Wednesday, December 1, 2021

Scams Everywhere

"Never Ending"
“We have the never ending scam calls regarding vehicle warranty, there’s a warrant for your arrest, or you have won millions,” according to Oro Valley Police Sgt. Amy Graham.
“But now we are starting to see a trend towards using the computer against you. Scammers send emails as though they are with Microsoft or Amazon; or they let you know there was a mistake in a bill and; they are sending you money, they just need access to your account.  It’s amazing the number of ways they prey on peoples’ uncertainty especially around computers.”

Seniors most vulnerable  
We are all targets. But we are not all equally vulnerable. Lack of technology skills and increasing isolation brought by the pandemic have made seniors specific targets of scams. These include sweepstakes scams, romance scams, IRS impersonation scams, charity scams, healthcare scams, telemarketing scams, and tech support scams. 

...especially when it comes to family scams
Seniors can be scammed by their own family members, caretakers and neighbors. Their high level of trust in these people makes seniors vulnerable.

“Your grandson is in jail. Send bail money.” Or worse: "You are not competent so grant me financial power of attorney.” Often these requests come from previously uninvolved family members or friends seeking to get account access.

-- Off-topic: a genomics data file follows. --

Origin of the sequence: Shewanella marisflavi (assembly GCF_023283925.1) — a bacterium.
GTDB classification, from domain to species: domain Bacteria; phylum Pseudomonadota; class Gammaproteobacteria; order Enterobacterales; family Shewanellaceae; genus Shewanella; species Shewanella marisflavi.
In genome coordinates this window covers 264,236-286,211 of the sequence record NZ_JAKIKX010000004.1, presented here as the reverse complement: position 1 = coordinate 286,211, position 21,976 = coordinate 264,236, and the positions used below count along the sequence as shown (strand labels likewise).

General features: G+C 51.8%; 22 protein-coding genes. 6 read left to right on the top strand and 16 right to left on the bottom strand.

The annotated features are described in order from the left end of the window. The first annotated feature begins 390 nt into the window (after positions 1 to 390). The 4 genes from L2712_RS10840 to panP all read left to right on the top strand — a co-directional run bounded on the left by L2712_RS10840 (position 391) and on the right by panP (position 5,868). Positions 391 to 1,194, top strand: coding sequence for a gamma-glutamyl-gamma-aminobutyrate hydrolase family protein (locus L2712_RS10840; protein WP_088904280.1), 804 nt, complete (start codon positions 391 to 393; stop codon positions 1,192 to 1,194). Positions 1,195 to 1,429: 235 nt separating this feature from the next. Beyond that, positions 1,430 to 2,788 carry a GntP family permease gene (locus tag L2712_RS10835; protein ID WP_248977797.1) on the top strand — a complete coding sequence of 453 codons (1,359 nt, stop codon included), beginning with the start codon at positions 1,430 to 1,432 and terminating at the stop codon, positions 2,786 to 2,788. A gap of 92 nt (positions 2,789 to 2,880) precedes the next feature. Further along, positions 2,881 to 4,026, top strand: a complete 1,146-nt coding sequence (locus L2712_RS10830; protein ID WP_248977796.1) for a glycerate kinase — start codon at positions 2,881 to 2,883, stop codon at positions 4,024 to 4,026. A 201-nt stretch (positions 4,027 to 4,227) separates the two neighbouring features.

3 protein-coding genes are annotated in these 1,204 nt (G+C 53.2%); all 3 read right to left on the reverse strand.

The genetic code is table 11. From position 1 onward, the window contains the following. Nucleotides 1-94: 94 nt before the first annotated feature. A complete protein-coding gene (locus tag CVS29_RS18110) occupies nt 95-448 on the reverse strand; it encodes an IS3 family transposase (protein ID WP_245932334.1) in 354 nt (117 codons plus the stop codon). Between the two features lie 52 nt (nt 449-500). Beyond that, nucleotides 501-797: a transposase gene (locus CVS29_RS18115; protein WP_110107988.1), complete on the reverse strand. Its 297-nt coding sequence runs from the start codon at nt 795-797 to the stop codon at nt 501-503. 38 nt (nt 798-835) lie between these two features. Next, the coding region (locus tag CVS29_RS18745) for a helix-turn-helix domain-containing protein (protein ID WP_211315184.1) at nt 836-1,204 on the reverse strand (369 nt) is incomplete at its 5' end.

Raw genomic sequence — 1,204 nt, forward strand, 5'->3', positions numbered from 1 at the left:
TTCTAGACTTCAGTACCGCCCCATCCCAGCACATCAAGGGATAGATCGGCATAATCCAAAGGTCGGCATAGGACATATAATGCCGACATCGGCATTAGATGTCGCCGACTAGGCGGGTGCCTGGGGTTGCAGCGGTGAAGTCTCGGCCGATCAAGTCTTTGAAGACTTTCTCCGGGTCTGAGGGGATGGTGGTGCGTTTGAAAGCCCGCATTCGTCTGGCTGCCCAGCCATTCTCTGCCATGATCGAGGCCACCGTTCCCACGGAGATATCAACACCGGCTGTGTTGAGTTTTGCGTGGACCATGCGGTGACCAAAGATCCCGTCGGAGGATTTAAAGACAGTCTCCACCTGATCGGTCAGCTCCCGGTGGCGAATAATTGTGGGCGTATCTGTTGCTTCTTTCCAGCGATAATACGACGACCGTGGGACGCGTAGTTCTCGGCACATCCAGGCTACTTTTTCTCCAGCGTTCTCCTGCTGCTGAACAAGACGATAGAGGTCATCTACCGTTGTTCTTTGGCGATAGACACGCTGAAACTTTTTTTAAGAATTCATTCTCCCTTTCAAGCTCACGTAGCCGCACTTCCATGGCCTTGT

Prevent computer and bank fraud
According to Sgt. Graham, here is what we need to do. 

"Do not give access to your computer to anyone online. If you are ever asked to download a program that is emailed to you do not do it.  If you received an email with a link to open be suspicious; and for your own computer’s safety do not click on it. Our biggest vulnerability is uncertainty and when we open a document, you cannot undo it."
Graham continues: "In this day of online banking, it is becoming easy for people to be attacked online. If ever you have questions regarding a bank charge, a computer issue or a phone call, hang up and dial the main company directly. Do not  use any phone numbers you were given by the suspect or through their sent email.  Slow down and double check the information. Even if it appears to be legitimate ask someone else who has more knowledge, such as your local bank or police department. Play it safe: Slow down, educate yourself and ask questions.”
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